Everyone’s doing it. Lewis Hamilton, Liam Hemsworth, Bill Clinton. Veganism is on the rise. Leonardo DiCaprio is even investing his money in Beyond Meat – A company creating plant based alternatives to animal proteins. Plant based diets are becoming a social phenomenon as veganism and vegetarianism have reached a new cultural salience. This saliency is predominant in everyday language.
There has been an explosion in new dietary terminology. The term ‘Flexitarian’, a word coined to describe those reducing the quantity of meat they eat – whilst allowing for occasional meaty meals, was added to the Oxford English Dictionary in 2014. A UK charity named under the portmanteau ‘Veganuary’ was also launched in 2014, and promotes the adoption of a vegan diet for the month of January. This year over 165,000 people pledged their support.
According to a 2017 study by the research agency Mintel, 28% of adults in the UK have cut back on meat and poultry in the six months leading up to March 2017. A further one in seven adults are interested in limiting or reducing their consumption. Meet free food markets have bolstered, with sales growth rising 4% in 2016 and expected to grow further over the next five years1. But why?
Regardless of the fact there is an obvious cognitive dissonance between the food on our plate and its origins, and that many people cut their consumption from an animal rights perspective or for the array of health benefits, some choose to reduce or eliminate their animal product consumption for environmental purposes. There are a multitude of environmental issues to be aware of when it comes to diet choice, but many consist of concerns with climate change and land and water use.
The planet’s population is increasing, and with it a growth in meat consumption. By 2050 we will require almost twice the amount of cropland currently used to feed the population2. A huge 68% of the worlds agricultural land is used for livestock3 and 33% of global cropland is used for livestock feed production4. A recent study by American scientists suggests that global calorie availability would be increased by up to 70% by shifting crops away from animal feed to human consumption, with which we could feed an extra four billion people2.
The water used by the livestock sector accounts for 8% of human water use. It isn’t only used for consumption by livestock, it’s also needed to irrigate the crop land needed for
animal feed. In developed and emerging countries, livestock is a leading source of water pollution. The run off from manure contains nutrients, drug residues, heavy metals and pathogens which enter streams, polluting waters. High doses of animal waste in surface waters is also a cause of algal blooms which can damage marine environments3.
A quarter of all greenhouse gas emissions (GHG) are a product of the food system and 80% of this is linked to livestock production (a larger share than the transport sector)5. The agricultural industry is also responsible for a large proportion of land use change and deforestation in order to expand pastures an increase arable land for feed crops4.
GHG emissions differ extensively amongst food types. Plant based foods have lower GHG emissions than animal based foodstuffs. For example, the emissions from a gram of protein from beef are 250 higher than a gram of protein from legumes6.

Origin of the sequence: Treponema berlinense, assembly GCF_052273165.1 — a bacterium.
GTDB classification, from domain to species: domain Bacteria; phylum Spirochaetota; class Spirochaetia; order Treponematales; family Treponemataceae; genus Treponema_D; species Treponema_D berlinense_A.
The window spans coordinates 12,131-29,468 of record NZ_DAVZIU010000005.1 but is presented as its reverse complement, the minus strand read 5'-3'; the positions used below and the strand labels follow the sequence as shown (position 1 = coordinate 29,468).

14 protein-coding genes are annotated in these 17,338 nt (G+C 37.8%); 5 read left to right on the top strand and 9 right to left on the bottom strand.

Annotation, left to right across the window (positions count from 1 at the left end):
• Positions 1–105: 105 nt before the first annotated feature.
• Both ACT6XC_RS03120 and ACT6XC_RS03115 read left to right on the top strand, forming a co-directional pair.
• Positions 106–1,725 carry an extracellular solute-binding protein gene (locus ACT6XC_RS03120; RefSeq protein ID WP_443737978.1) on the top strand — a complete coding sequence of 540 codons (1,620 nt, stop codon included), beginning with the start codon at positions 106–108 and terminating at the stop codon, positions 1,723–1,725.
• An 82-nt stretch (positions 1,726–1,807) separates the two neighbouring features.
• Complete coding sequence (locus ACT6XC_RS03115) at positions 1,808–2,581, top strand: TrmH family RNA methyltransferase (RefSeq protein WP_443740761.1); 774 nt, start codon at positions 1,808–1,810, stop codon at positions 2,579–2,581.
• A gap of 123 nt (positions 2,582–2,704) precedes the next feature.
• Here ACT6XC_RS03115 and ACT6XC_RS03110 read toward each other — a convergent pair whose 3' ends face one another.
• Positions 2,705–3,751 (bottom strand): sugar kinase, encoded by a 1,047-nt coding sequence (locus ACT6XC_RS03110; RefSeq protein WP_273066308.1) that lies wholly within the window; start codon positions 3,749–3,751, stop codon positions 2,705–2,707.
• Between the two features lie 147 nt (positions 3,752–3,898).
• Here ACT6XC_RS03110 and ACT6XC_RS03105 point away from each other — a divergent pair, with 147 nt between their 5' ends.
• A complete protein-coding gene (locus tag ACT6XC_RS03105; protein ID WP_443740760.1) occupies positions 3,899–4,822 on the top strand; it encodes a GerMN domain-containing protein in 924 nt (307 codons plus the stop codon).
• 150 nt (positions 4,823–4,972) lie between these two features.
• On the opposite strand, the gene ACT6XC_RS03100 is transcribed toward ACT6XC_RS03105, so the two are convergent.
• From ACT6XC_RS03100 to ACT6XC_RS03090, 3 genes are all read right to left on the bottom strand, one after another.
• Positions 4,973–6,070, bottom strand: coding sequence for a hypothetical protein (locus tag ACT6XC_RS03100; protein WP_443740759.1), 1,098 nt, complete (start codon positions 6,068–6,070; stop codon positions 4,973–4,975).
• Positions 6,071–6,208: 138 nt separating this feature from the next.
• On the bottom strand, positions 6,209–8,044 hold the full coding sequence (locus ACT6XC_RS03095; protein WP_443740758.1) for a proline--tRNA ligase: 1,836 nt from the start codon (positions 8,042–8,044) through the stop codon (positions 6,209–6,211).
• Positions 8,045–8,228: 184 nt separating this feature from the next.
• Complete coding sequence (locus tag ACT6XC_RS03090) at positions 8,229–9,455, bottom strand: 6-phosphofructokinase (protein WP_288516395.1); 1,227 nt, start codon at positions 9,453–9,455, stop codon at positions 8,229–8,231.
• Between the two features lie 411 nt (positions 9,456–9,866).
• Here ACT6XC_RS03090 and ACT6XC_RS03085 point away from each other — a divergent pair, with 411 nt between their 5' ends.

In order to alleviate climate change a transition is necessary to attain a low-carbon society, with consumption producing lower levels of GHGs. Considerable results can be achieved through changes in the Western diet. A global transition toward low-meat diets may reduce the costs of climate change mitigation by as much as 50% by 20507.
Moving from a high meat diet to a vegetarian diet would reduce an individual’s carbon footprint by 1230kg of carbon dioxide every year, and adopting a vegan diet would reduce an individual’s footprint by 1560kg per year! Incredibly, from simply moving from a meat diet to that of a ‘flexitarian’, an individual would reduce their carbon footprint by 920kg of carbon dioxide every year. That is just short of the emissions produced by an individual flying from London to New York and back! If meat intake is cut by half – An individual could cut their carbon footprint by 35%8. So let’s all beef up (sorry), jump on the bandwagon, and cut the carbon, even if it’s just for one day a week.
1. Mintel (2017) ‘Meat-free Foods – UK – October 2017’. Available at: http://academic.mintel.com/display/796253/?highlight (Accessed: 10 November 2017).
2. Cassidy, E.S., West, P.C., Gerber, J.S. and Foley, J.A., 2013. Redefining agricultural yields: from tonnes to people nourished per hectare. Environmental Research Letters, 8(3), p.034015
3. Steinfeld, H., Gerber, P., Wassenaar, T.D., Castel, V. and de Haan, C., 2006. Livestock’s long shadow: environmental issues and options. Food & Agriculture Org.
4. Food and Agriculture Organisation of the United Nations (2012). Livestock and Landscapes Availale at: http://www.fao.org/docrep/018/ar591e/ar591e.pdf
5. Springmann, M., Godfray, H.C.J., Rayner, M. and Scarborough, P., 2016. Analysis and valuation of the health and climate change cobenefits of dietary change. Proceedings of the National Academy of Sciences, 113(15), pp.4146-4151.
6. Tilman, D. and Clark, M., 2014. Global diets link environmental sustainability and human health. Nature, 515(7528), pp.518-522.
7. De Boer, J., de Witt, A. and Aiking, H., 2016. Help the climate, change your diet: A cross-sectional study on how to involve consumers in a transition to a low-carbon society. Appetite, 98, pp.19-27.
8. Scarborough, P., Appleby, P.N., Mizdrak, A., Briggs, A.D., Travis, R.C., Bradbury, K.E. and Key, T.J., 2014. Dietary greenhouse gas emissions of meat-eaters, fish-eaters, vegetarians and vegans in the UK. Climatic change, 125(2), pp.179-192.